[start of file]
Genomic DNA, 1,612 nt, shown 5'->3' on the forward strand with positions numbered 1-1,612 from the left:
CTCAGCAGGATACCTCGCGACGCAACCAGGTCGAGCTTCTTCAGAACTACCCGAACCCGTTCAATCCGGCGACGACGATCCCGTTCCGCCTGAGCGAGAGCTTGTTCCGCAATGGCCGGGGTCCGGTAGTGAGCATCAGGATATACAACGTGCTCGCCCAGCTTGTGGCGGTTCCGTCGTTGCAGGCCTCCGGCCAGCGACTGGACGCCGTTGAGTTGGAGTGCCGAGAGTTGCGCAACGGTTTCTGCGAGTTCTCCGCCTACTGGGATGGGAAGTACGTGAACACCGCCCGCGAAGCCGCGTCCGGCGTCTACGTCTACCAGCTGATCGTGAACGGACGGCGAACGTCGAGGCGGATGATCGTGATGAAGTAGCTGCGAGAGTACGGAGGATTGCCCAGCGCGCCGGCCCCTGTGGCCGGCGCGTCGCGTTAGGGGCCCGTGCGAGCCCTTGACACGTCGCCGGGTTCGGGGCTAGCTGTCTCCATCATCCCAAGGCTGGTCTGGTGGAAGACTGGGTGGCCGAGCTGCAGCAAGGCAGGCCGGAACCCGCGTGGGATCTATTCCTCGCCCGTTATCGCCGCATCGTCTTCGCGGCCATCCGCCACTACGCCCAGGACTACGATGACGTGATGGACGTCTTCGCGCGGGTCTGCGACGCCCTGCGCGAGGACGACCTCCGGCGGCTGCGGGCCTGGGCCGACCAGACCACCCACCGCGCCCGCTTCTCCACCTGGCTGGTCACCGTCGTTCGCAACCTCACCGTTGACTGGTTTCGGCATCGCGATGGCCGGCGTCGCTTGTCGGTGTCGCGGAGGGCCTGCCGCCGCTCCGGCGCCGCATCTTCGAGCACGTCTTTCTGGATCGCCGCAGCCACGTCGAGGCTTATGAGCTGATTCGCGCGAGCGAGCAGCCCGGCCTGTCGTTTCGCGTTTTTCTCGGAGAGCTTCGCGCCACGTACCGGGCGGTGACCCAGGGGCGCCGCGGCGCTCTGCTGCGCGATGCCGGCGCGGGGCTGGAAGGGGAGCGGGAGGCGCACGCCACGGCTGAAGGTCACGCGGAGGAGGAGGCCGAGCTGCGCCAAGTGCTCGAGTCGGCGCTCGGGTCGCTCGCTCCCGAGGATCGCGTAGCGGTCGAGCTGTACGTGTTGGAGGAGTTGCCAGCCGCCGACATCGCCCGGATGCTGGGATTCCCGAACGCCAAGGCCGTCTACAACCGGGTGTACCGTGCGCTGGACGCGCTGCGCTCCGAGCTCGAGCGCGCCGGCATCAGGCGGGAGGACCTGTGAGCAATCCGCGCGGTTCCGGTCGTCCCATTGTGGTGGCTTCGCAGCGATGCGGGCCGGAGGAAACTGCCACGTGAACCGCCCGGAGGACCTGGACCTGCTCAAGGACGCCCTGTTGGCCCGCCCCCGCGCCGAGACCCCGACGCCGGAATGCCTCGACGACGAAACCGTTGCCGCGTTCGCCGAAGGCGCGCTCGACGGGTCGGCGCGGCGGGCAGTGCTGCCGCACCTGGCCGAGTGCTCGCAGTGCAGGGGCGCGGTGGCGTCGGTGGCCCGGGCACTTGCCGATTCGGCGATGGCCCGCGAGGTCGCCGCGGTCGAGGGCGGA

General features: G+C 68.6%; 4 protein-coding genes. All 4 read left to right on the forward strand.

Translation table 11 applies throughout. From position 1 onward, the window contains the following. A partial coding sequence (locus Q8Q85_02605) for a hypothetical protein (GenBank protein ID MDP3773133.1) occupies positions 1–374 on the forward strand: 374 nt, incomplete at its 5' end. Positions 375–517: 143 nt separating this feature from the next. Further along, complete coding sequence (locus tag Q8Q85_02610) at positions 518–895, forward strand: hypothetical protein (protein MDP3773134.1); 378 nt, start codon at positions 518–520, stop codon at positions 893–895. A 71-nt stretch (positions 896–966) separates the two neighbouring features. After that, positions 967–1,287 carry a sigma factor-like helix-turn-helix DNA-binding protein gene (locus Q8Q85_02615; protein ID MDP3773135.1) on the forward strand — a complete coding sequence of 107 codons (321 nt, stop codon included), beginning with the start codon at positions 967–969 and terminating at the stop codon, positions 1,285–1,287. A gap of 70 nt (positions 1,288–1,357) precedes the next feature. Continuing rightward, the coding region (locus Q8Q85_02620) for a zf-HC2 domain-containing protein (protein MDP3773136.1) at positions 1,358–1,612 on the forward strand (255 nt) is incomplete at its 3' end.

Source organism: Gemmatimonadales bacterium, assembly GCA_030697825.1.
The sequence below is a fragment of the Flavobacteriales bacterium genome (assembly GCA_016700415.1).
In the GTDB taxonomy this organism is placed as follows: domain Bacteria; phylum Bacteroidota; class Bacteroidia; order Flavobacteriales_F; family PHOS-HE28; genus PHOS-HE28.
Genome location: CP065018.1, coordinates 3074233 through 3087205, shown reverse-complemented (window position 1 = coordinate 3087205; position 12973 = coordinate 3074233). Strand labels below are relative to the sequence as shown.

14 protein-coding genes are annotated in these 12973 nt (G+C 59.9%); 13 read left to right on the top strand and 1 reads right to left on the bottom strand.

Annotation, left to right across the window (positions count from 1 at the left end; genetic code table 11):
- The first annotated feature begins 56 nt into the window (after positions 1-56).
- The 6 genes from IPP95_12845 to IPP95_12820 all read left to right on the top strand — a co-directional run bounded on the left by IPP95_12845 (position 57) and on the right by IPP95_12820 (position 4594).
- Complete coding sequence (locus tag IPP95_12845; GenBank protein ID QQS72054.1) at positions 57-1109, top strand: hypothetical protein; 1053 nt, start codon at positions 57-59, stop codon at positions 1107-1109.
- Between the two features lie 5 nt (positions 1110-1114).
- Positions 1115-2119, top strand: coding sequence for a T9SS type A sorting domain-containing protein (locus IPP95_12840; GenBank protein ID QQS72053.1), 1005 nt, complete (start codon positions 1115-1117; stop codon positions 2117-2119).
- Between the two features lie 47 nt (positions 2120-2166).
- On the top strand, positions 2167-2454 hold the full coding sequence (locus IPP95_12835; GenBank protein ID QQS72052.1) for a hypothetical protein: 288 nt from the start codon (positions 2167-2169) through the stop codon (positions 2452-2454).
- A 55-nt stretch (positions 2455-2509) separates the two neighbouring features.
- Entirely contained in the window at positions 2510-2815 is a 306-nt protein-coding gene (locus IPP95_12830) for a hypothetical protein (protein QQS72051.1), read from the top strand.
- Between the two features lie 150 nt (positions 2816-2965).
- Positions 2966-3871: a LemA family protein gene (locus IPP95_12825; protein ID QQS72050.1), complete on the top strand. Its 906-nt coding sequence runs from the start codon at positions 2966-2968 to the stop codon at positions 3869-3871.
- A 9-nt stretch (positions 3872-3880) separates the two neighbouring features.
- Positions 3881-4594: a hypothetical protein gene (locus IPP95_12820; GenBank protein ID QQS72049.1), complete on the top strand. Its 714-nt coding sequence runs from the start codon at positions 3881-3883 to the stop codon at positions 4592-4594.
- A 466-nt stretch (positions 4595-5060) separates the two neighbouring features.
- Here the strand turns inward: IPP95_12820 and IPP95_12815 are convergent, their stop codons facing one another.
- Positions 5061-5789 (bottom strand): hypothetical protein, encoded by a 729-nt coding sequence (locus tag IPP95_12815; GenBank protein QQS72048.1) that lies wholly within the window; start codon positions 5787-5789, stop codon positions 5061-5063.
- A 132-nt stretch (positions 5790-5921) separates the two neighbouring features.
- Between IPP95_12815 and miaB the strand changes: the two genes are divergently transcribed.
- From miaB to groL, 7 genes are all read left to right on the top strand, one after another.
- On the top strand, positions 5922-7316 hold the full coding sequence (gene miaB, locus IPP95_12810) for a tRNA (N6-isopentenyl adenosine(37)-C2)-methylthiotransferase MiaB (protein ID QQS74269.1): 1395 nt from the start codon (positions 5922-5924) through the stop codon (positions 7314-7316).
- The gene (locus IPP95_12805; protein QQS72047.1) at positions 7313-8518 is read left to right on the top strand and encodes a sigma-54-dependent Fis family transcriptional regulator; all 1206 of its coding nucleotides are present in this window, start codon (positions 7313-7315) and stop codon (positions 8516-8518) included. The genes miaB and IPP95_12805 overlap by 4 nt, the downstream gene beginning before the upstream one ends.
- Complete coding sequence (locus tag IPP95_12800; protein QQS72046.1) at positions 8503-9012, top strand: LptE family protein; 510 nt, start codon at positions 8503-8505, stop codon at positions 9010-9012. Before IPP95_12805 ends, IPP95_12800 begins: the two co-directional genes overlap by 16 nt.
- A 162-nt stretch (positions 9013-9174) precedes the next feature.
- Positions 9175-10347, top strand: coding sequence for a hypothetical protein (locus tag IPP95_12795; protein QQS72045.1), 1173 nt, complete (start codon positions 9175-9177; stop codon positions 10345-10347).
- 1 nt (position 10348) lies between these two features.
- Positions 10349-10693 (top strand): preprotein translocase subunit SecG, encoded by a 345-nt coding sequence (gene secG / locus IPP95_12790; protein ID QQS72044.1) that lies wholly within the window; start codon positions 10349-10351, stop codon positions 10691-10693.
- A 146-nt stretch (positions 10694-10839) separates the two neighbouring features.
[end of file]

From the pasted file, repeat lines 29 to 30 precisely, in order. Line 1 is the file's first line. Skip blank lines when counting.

- From miaB to groL, 7 genes are all read left to right on the top strand, one after another.
- On the top strand, positions 5922-7316 hold the full coding sequence (gene miaB, locus IPP95_12810) for a tRNA (N6-isopentenyl adenosine(37)-C2)-methylthiotransferase MiaB (protein ID QQS74269.1): 1395 nt from the start codon (positions 5922-5924) through the stop codon (positions 7314-7316).